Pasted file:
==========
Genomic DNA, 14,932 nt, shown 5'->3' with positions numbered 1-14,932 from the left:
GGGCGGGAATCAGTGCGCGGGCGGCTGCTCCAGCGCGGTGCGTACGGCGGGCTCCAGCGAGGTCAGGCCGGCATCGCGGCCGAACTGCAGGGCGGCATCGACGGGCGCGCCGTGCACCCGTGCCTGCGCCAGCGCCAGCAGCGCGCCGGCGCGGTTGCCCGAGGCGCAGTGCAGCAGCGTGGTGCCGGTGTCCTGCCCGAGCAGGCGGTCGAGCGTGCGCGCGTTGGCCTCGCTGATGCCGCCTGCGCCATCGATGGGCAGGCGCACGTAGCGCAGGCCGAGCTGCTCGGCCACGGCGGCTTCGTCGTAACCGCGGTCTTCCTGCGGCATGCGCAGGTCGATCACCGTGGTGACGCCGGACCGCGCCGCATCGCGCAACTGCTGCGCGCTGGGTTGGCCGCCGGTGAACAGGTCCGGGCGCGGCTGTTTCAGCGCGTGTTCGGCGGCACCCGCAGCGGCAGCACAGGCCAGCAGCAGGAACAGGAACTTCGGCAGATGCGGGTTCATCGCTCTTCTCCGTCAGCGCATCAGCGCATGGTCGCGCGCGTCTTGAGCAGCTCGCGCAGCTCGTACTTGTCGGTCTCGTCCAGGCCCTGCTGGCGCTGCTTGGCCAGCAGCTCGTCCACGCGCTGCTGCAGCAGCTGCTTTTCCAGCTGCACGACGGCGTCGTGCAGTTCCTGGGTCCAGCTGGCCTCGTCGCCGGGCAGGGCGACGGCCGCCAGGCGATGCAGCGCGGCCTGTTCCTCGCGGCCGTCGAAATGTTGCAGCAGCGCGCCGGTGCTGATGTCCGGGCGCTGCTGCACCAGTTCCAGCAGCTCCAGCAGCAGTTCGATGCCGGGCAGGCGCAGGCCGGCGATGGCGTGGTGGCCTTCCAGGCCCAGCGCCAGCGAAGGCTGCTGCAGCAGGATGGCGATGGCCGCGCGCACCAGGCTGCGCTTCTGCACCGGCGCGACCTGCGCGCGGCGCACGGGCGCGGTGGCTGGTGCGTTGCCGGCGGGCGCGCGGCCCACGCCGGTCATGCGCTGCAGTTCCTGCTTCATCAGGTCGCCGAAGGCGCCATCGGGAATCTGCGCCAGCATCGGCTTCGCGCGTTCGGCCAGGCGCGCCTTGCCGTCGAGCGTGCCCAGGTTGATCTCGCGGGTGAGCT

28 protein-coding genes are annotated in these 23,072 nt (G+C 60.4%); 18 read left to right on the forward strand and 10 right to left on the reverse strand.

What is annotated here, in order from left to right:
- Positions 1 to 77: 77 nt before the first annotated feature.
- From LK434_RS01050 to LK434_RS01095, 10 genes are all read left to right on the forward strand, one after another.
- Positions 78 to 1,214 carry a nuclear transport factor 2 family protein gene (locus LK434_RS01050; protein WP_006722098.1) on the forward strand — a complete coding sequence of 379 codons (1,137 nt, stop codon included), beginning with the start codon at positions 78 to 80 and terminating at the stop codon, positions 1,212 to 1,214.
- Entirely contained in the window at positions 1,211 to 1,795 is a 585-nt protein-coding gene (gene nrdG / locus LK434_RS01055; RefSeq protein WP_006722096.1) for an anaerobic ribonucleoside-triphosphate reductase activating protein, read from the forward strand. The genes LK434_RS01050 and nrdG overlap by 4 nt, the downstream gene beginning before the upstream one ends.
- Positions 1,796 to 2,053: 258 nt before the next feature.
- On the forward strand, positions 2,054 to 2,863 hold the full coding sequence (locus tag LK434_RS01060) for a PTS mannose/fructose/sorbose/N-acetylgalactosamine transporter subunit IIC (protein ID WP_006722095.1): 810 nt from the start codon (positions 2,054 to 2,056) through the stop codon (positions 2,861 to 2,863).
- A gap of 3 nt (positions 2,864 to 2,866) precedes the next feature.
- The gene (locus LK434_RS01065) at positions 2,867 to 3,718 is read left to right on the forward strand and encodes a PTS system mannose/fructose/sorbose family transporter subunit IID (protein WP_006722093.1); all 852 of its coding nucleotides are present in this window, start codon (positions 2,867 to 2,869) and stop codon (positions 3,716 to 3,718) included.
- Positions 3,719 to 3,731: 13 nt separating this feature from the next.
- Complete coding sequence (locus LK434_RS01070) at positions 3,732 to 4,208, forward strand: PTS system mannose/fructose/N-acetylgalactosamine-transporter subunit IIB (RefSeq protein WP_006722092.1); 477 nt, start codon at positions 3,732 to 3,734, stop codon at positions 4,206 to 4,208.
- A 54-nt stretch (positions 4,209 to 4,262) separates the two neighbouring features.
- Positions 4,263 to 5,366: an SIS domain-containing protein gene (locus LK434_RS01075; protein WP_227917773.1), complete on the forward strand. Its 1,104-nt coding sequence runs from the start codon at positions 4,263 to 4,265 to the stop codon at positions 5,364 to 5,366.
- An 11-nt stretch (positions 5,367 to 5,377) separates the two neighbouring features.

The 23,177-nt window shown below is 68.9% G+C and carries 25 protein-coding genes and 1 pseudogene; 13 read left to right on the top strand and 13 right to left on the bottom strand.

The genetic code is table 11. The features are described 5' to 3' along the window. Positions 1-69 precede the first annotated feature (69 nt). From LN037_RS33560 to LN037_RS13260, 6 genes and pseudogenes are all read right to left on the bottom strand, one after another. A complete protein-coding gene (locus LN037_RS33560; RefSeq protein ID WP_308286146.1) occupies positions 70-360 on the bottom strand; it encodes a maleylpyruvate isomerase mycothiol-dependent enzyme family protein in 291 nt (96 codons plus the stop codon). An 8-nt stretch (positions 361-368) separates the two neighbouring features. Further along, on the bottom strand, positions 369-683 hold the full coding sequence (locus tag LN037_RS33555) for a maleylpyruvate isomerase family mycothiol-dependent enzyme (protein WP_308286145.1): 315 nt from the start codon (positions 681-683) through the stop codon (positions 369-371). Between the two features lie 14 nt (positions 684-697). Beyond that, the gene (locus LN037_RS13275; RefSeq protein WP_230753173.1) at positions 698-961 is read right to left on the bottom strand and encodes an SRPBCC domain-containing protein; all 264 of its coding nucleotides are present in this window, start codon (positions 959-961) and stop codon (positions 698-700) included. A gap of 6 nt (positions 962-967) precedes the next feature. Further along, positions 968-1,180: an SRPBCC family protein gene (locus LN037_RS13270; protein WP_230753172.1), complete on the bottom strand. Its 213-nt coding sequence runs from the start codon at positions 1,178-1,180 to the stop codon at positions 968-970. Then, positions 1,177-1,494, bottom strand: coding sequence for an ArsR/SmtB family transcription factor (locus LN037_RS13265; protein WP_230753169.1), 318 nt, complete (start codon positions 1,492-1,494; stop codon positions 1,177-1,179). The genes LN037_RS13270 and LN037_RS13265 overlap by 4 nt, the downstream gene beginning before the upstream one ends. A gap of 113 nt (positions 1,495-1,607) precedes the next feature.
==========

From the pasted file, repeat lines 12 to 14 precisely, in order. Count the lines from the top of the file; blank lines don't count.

- The gene (locus LK434_RS01065) at positions 2,867 to 3,718 is read left to right on the forward strand and encodes a PTS system mannose/fructose/sorbose family transporter subunit IID (protein WP_006722093.1); all 852 of its coding nucleotides are present in this window, start codon (positions 2,867 to 2,869) and stop codon (positions 3,716 to 3,718) included.
- Positions 3,719 to 3,731: 13 nt separating this feature from the next.
- Complete coding sequence (locus LK434_RS01070) at positions 3,732 to 4,208, forward strand: PTS system mannose/fructose/N-acetylgalactosamine-transporter subunit IIB (RefSeq protein WP_006722092.1); 477 nt, start codon at positions 3,732 to 3,734, stop codon at positions 4,206 to 4,208.